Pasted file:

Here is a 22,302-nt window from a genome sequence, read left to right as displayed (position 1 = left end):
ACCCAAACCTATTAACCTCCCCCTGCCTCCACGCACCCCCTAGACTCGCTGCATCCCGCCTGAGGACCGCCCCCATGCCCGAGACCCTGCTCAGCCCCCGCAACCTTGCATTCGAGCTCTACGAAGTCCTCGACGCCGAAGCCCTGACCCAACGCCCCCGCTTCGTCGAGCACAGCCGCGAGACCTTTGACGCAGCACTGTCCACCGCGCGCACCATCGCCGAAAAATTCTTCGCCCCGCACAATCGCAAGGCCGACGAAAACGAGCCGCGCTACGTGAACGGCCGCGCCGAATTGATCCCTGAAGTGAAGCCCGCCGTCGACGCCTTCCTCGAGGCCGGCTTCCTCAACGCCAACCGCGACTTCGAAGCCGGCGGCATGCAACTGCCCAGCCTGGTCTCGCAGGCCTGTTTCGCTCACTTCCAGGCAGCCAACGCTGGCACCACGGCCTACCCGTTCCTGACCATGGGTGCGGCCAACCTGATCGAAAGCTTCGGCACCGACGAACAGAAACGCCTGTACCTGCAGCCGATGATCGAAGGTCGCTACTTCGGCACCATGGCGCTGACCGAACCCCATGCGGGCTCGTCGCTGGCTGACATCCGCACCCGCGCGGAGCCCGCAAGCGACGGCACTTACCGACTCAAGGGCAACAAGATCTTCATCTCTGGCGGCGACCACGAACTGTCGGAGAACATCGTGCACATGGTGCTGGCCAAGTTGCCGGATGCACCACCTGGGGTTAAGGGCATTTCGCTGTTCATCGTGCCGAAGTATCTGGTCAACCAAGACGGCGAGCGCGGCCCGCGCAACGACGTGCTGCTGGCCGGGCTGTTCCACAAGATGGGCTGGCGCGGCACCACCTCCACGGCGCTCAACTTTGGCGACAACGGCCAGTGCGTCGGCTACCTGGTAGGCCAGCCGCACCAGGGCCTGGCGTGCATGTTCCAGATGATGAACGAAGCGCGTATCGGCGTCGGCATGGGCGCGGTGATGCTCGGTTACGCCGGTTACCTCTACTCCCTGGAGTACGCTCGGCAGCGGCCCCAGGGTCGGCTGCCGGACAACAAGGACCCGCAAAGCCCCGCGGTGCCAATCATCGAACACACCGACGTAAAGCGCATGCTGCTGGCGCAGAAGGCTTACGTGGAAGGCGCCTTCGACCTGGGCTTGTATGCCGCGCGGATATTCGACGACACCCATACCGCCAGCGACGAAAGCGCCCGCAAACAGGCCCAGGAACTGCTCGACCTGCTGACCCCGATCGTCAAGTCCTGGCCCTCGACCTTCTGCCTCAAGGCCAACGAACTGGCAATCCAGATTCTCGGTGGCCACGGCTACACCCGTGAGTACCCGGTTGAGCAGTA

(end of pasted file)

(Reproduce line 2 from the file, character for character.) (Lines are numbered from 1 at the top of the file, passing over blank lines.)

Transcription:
ACCCAAACCTATTAACCTCCCCCTGCCTCCACGCACCCCCTAGACTCGCTGCATCCCGCCTGAGGACCGCCCCCATGCCCGAGACCCTGCTCAGCCCCCGCAACCTTGCATTCGAGCTCTACGAAGTCCTCGACGCCGAAGCCCTGACCCAACGCCCCCGCTTCGTCGAGCACAGCCGCGAGACCTTTGACGCAGCACTGTCCACCGCGCGCACCATCGCCGAAAAATTCTTCGCCCCGCACAATCGCAAGGCCGACGAAAACGAGCCGCGCTACGTGAACGGCCGCGCCGAATTGATCCCTGAAGTGAAGCCCGCCGTCGACGCCTTCCTCGAGGCCGGCTTCCTCAACGCCAACCGCGACTTCGAAGCCGGCGGCATGCAACTGCCCAGCCTGGTCTCGCAGGCCTGTTTCGCTCACTTCCAGGCAGCCAACGCTGGCACCACGGCCTACCCGTTCCTGACCATGGGTGCGGCCAACCTGATCGAAAGCTTCGGCACCGACGAACAGAAACGCCTGTACCTGCAGCCGATGATCGAAGGTCGCTACTTCGGCACCATGGCGCTGACCGAACCCCATGCGGGCTCGTCGCTGGCTGACATCCGCACCCGCGCGGAGCCCGCAAGCGACGGCACTTACCGACTCAAGGGCAACAAGATCTTCATCTCTGGCGGCGACCACGAACTGTCGGAGAACATCGTGCACATGGTGCTGGCCAAGTTGCCGGATGCACCACCTGGGGTTAAGGGCATTTCGCTGTTCATCGTGCCGAAGTATCTGGTCAACCAAGACGGCGAGCGCGGCCCGCGCAACGACGTGCTGCTGGCCGGGCTGTTCCACAAGATGGGCTGGCGCGGCACCACCTCCACGGCGCTCAACTTTGGCGACAACGGCCAGTGCGTCGGCTACCTGGTAGGCCAGCCGCACCAGGGCCTGGCGTGCATGTTCCAGATGATGAACGAAGCGCGTATCGGCGTCGGCATGGGCGCGGTGATGCTCGGTTACGCCGGTTACCTCTACTCCCTGGAGTACGCTCGGCAGCGGCCCCAGGGTCGGCTGCCGGACAACAAGGACCCGCAAAGCCCCGCGGTGCCAATCATCGAACACACCGACGTAAAGCGCATGCTGCTGGCGCAGAAGGCTTACGTGGAAGGCGCCTTCGACCTGGGCTTGTATGCCGCGCGGATATTCGACGACACCCATACCGCCAGCGACGAAAGCGCCCGCAAACAGGCCCAGGAACTGCTCGACCTGCTGACCCCGATCGTCAAGTCCTGGCCCTCGACCTTCTGCCTCAAGGCCAACGAACTGGCAATCCAGATTCTCGGTGGCCACGGCTACACCCGTGAGTACCCGGTTGAGCAGTA